Backpacker the Complete Guide to Backpacking by Backpacker Magazine

Backpacker the Complete Guide to Backpacking by Backpacker Magazine

Author:Backpacker Magazine
Language: eng
Format: epub
ISBN: 9781493025985
Publisher: Falcon Guides

Typically, dinner foods will be pasta, beans, rice, couscous, and other staples. Breakfast foods include freeze-dried shredded potatoes, hot cereals, pancake mix, and granola. You can buy all these items in a grocery store; better yet, buy the staples in the bulk section of a natural food store.

Food-Packaging Tips for the Advanced Kitchen

Before you head into the mountains, take time to repackage your food in heavyweight plastic bags. It helps to bag your food in uniform weights, just so you have a sense of how much is in each bag. Packaging in 1-pound increments is a good standard. The bags aren’t too bulky to pack, and 1 pound of pasta or rice is usually a good base amount for most meals.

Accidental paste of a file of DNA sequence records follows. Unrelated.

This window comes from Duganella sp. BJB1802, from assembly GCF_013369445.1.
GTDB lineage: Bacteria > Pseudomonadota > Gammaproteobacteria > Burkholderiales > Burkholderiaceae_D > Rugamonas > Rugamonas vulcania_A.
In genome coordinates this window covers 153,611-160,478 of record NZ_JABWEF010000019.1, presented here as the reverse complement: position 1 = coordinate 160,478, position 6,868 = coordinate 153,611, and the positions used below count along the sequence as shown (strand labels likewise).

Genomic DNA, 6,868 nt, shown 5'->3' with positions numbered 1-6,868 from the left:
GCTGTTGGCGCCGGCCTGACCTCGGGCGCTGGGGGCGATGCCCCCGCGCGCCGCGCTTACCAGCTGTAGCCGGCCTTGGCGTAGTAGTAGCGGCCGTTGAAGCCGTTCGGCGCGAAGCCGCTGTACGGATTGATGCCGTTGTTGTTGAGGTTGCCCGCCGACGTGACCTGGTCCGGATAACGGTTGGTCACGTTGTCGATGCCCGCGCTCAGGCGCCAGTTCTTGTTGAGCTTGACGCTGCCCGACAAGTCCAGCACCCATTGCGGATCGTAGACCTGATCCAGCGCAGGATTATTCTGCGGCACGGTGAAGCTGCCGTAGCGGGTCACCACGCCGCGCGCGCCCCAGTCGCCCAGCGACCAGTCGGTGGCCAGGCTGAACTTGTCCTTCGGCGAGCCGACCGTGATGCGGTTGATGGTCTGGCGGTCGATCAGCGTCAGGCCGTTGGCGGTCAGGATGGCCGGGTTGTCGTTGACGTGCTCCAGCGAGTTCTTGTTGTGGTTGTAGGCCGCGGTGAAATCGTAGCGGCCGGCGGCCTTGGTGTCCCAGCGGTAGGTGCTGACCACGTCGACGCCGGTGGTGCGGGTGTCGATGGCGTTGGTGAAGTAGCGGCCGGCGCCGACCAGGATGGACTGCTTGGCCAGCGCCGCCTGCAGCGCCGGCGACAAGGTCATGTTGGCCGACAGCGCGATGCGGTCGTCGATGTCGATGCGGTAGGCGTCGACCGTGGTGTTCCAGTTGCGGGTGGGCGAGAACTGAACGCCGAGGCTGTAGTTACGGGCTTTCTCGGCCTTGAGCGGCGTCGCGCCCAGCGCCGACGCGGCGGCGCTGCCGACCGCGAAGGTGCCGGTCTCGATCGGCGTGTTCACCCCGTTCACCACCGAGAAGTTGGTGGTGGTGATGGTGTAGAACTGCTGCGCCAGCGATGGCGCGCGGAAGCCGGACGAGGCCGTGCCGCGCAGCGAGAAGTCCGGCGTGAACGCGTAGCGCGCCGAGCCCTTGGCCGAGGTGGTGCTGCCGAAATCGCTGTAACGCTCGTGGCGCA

Spices can be packed in small plastic bags or Nalgene bottles with screw-top caps. The bottle option is heavier, but they are pretty convenient when you are cooking. Liquid spices—oil, soy sauce, vinegar, and so on—are best packed in Nalgene because the bottles are less likely to be punctured than thin-walled plastic. You may want to pack your oil bottle in a plastic bag so it won’t make a mess if you spring a leak. Likewise, it is a good idea to double-bag your margarine or butter to prevent leakage in your pack.

When you load up your food, pack breakable items such as crackers or tortillas in pots or frying pans to prolong their shape. You also want to make sure that you pack your food above your fuel, just in case. Spilled fuel will destroy your food and cut short your trip.



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